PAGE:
Of course, it would be interesting to know where the error originated -- from the translator of the diagram, or its jihadist creator? If the former, the translator/proofreader/explainer/analyst is operating from a knowledge deficit. If the latter, it shows some of the same ineptitude displayed by jihadist authors of chemical and biological weapons recipes discussed previously.

One could also reason that if it's the latter, the mistake of the jihadist, it argues for the improvised cyanide munition's origin again as a western, or more precisely -- an American design, since someone who actually knew something about chemistry -- like the someone who put together the prototype of the cyanide-bomb (pictured below) for the US government -- would have been less likely to have made the blooper.

In any case, the munition as pictured has all the same drawbacks as the Department of Homeland Security's munition. It's a bomb in which the canister would likely burst and scatter its chemicals, or consume amounts of the desired product -- hydrogen cyanide, if much was produced at all.

"What you would get, in all probability, is a big bang, a big splash, but very little gas," said arms control expert Milton Leitenberg of Suskind's original Mubtakkar, in this debunking story, published by United Press International, here.

The design, as prototyped by the Department of Homeland Security, would be somewhat more explosive and less efficient, because of competition between chemicals, than whatever was described by reporter Ron Suskind. As pictured, it contains potassium permanganate, hydrochloric acid and a cyanide salt. And the permanganate would react violently with hydrochloric acid, producing some chlorine gas. Since the hydrochloric acid is also necessary for the generation of hydrogen cyanide during reaction with the cyanide salt, one can deduce that a competition between reagents must occur within the weapon, reducing its efficiency in producing hydrogen cyanide, which is presumably the desired payload.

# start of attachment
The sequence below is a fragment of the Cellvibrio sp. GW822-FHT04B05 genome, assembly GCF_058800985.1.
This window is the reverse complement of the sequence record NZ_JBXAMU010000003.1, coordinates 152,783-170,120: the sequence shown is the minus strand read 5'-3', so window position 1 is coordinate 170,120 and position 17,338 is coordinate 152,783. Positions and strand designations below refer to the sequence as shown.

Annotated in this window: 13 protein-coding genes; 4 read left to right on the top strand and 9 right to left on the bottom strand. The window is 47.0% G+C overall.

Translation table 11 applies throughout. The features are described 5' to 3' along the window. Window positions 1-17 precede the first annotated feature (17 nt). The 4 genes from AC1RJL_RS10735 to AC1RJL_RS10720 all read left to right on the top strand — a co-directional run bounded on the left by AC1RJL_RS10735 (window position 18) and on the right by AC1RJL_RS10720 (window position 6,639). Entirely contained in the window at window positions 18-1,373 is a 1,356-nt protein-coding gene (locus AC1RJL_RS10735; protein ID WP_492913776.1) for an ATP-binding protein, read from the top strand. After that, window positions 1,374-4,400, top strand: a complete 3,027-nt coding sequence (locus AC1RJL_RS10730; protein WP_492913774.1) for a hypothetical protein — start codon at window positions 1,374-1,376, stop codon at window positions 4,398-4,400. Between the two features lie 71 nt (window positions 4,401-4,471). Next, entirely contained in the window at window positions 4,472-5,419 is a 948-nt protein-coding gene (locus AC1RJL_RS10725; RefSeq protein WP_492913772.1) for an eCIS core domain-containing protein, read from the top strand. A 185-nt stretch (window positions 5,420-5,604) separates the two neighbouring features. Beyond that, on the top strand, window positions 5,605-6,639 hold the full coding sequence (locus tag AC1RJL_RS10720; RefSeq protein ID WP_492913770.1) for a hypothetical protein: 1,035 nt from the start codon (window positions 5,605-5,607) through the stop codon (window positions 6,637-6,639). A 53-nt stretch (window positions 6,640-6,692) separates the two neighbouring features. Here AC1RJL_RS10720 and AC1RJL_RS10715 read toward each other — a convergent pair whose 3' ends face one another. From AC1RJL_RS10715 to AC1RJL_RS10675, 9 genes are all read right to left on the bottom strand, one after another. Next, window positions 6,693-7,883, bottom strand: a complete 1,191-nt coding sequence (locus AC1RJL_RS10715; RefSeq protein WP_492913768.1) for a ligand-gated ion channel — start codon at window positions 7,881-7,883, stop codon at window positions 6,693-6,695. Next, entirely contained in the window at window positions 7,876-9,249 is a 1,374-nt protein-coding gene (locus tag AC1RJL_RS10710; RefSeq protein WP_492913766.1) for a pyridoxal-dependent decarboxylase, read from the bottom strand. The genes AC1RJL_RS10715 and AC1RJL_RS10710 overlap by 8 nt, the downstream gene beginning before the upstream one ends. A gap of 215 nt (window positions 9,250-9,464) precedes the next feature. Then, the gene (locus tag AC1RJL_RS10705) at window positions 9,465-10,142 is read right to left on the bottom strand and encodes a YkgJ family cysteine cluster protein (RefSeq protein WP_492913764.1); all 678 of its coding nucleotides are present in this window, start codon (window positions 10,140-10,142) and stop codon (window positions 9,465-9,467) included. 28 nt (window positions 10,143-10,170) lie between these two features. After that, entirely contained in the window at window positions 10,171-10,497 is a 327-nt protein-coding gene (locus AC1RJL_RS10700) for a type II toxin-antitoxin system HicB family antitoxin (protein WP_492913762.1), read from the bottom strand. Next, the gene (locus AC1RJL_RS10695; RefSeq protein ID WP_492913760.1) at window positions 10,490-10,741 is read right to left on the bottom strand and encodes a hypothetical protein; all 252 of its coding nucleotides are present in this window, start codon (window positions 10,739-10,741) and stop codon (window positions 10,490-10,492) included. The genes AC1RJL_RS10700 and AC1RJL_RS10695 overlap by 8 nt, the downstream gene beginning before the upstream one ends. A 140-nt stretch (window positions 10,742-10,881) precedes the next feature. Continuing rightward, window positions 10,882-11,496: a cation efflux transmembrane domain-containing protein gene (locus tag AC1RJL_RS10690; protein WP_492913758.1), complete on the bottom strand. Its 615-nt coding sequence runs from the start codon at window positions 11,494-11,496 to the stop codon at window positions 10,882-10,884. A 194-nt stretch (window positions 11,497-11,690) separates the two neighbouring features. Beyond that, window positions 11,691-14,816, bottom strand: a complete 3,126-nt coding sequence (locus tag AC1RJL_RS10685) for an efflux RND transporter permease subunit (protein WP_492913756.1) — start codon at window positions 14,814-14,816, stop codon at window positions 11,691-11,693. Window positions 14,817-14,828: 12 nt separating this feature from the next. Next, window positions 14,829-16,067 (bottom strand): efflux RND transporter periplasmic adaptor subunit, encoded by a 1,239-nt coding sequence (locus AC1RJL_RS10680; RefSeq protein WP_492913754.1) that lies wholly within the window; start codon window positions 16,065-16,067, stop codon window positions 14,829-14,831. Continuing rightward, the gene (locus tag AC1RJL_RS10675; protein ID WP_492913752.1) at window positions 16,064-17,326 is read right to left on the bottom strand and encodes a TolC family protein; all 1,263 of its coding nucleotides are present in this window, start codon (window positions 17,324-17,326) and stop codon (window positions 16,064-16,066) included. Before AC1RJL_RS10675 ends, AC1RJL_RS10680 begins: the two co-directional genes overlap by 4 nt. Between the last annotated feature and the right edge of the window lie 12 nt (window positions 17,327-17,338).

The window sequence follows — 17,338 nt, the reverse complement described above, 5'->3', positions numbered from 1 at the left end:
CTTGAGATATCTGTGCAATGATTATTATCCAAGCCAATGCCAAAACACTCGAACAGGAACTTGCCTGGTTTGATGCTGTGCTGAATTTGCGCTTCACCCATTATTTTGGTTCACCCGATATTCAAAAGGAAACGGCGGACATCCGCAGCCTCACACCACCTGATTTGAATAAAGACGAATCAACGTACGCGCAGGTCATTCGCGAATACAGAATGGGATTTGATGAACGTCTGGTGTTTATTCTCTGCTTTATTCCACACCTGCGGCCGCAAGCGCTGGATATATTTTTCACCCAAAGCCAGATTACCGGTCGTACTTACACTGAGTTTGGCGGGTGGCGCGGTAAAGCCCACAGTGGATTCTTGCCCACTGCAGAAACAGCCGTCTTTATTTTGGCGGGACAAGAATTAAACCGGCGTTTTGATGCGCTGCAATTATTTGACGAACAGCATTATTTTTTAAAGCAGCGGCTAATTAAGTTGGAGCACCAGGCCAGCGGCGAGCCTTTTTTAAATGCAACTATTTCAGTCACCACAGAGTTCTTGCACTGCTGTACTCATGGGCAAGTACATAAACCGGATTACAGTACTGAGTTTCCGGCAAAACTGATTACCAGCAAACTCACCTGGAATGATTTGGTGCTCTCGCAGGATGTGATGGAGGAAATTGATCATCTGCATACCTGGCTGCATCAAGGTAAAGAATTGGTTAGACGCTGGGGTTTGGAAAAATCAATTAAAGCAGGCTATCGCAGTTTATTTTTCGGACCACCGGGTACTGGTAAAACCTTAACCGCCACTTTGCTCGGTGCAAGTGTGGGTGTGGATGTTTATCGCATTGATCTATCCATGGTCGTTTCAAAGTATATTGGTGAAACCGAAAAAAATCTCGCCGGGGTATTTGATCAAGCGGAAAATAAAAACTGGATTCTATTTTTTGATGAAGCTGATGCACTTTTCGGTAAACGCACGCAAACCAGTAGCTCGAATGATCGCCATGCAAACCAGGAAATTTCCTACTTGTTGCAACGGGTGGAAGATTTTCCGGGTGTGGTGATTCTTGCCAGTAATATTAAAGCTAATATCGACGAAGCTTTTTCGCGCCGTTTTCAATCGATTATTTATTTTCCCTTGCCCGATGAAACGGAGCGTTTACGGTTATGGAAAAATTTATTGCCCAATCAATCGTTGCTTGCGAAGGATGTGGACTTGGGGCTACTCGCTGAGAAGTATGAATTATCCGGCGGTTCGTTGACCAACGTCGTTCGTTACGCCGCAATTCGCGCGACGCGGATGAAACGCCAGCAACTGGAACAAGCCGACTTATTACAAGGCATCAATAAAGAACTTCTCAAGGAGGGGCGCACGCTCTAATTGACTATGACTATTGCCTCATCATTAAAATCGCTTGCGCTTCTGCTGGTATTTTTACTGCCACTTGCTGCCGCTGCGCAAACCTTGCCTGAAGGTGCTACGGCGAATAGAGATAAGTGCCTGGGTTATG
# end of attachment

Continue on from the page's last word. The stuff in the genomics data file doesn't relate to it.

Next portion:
The DHS-authored bulletin does not mention potassium permanganate specifically, but does contain a reference to dark crystals. It shows one jar filled with them, and mentions the device would possibly produce chlorine. And therefore it can be inferred that the author of the US government bulletin, while not wishing to name all the reagents in its prototyped cyanide bomb, had made it apparent to observers, anyway.

In any case, none of these designs are the terror equivalent of the "splitting of the atom" as claimed by Suskind. In any case, no such devices have as yet been recovered.

The astute reader may ask the question: Why all this folderol? If the jihadists are suicide attackers, why do they simply not manually and more efficiently try mixing hydrochloric acid from a couple Coke bottles and a jar of potassium or sodium cyanide? The answer may or may not be plain. If you're going that far, it's simpler to use a regular improvised bomb, like the kind blowing up each day in Iraq.

Update: Who designed the cyanide bomb, an answer